“What do we mean by the Revolution? The War? That was no part of the Revolution. It was only an Effect and Consequence of it. The Revolution was in the Minds of the People, and this was effected, from 1760 to 1775, in the course of fifteen years before a drop of blood was drawn at Lexington.”
-John Adams to Thomas Jefferson 1815-
The attached article is excellent and full of valuable information. The main point is that moral change comes from below, from the people; and that revolution is derived from the evolution of our basic morality, as President Adams argues with his friend (and former antagonist) Thomas Jefferson.
Revolution isn’t a war. It is an agreement. Revolution can never come from above, from “governments.” War almost always does. Revolution is the only option when government fails to represent the basic morality of a majority, or consensus, of the people. When it fails to be accountable, and responsible.
Our government, at present, is gamesmanship. Governments generally are contractually incapable of phenomenal change.
Government, and for that matter, the Church, are drastically out of touch. We, the People, have changed, especially since the 1960s. We don’t believe that war is the answer. We believe that individual sovereignty is at least as important as state and federal government sovereignty. We believe that everyone deserves a chance to make it. We believe in respect for the law, courtesy to one another, civility in discourse, and in modernity and international cooperation. We believe that the cancerous growth of corporate power is a tragedy; and that denying science, and the threat of climate change, is suicidal. We believe in progress and change, though the president claims at one and the same time that everything’s corrupt, and that progress is an enemy to be hated and feared. We believe that religion is a personal thing, that we hold in our hearts.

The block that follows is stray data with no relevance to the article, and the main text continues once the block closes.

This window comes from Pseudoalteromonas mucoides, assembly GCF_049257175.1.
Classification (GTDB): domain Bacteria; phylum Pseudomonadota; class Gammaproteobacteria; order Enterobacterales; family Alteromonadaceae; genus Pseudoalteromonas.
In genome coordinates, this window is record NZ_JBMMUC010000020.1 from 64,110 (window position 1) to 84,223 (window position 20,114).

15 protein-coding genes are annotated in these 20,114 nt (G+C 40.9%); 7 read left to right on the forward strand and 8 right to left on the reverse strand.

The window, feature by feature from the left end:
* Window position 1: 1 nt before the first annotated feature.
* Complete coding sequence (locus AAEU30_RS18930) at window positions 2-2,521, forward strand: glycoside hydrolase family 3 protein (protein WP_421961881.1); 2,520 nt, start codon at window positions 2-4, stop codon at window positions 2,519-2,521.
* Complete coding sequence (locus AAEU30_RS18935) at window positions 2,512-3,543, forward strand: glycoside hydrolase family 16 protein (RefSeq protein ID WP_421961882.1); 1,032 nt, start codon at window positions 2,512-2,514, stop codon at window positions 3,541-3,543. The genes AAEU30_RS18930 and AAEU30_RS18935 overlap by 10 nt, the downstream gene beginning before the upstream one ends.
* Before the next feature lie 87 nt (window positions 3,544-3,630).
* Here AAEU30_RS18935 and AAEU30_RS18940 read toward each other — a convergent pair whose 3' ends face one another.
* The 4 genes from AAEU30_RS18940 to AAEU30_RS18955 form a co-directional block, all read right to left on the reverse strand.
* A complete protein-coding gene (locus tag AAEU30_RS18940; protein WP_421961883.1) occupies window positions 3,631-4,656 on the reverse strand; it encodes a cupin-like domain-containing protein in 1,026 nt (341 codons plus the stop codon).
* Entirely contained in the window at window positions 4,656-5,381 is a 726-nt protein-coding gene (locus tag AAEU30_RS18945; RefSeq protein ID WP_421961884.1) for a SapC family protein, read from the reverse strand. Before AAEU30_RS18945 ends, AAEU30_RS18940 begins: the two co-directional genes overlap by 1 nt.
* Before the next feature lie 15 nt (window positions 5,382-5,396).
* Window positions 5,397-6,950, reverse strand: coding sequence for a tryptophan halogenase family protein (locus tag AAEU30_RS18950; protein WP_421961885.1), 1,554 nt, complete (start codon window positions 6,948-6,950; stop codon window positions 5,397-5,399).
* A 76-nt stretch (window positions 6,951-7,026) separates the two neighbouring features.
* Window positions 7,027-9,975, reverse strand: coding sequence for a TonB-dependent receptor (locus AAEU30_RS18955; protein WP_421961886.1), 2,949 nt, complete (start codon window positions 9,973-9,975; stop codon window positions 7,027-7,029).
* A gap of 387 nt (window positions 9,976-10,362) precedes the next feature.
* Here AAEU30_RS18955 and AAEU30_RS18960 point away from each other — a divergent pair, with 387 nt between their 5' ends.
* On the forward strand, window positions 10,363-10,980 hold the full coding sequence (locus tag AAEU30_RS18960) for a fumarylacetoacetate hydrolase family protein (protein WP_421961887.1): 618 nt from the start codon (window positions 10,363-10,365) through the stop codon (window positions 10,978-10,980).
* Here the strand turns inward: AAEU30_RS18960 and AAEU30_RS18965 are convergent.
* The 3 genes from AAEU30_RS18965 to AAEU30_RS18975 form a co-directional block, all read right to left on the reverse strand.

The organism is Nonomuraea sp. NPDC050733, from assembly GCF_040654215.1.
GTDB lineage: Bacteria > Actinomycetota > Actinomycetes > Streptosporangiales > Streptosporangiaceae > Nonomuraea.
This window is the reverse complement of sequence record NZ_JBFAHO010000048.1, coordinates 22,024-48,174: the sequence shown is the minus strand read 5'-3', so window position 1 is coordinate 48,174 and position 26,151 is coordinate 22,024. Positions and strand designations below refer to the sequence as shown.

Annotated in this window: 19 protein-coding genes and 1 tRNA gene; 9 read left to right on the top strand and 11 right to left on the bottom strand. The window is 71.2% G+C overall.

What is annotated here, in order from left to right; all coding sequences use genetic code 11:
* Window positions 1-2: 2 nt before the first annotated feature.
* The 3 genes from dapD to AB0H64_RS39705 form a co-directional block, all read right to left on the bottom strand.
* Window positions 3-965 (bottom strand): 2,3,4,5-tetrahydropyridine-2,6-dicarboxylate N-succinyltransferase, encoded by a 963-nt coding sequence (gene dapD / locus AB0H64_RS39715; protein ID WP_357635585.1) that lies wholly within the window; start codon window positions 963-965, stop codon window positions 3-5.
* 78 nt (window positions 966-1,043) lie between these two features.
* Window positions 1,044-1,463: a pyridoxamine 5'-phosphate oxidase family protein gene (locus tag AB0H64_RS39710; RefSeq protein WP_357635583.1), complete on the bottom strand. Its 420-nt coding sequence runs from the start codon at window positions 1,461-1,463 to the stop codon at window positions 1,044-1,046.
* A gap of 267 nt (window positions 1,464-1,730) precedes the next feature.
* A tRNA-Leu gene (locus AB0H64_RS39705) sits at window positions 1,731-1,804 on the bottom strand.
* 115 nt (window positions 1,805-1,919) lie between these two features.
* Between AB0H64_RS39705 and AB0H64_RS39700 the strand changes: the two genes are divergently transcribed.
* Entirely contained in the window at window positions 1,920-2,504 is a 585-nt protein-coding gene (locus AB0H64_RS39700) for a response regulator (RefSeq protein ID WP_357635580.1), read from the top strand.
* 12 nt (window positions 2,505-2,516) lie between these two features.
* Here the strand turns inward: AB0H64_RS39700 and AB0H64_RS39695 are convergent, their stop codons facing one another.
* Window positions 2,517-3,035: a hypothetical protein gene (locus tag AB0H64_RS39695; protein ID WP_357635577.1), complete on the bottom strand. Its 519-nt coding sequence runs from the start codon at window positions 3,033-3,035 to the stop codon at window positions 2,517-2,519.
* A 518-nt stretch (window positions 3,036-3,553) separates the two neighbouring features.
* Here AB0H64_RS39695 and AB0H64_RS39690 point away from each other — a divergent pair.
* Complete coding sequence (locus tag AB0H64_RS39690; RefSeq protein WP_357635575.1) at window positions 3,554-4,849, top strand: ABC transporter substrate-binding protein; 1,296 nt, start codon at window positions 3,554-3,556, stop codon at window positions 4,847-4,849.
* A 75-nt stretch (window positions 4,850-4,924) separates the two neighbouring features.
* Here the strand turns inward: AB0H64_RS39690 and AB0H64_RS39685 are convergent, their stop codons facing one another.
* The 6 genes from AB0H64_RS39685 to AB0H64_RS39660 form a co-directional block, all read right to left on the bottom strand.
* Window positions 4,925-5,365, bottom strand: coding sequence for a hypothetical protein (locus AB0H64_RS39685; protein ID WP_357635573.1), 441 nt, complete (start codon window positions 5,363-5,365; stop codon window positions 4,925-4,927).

It’s time for a Second American Revolution!
We don’t have a government suited for the Twenty-first Century. It would be more truthful to say that we have a government devised to keep the Elite of the 18th. Century in their favored position, and to reserve all real power to rural Pseudo-agrarianists.
Revolution must start with us. It must be presented forcefully, and by our best and brightest; but it must be supported with a little grace, with respect for all parties, and without violence. There is nothing revolutionary about violence, or war. There’s nothing revolutionary about vulgar shouting and swearing, or tearing up documents without tearing into the arguments they offer.
Division, the lifeblood of the political parties, has infected every aspect of life in the Twenty-first Century. It is so empowered by extremist factions that it can and probably will destroy us. It will kill us if we do not unite against our common enemies: anti-constitutionalism, criminality, climate change denial, the military-industrial complex, racism, and ignorance.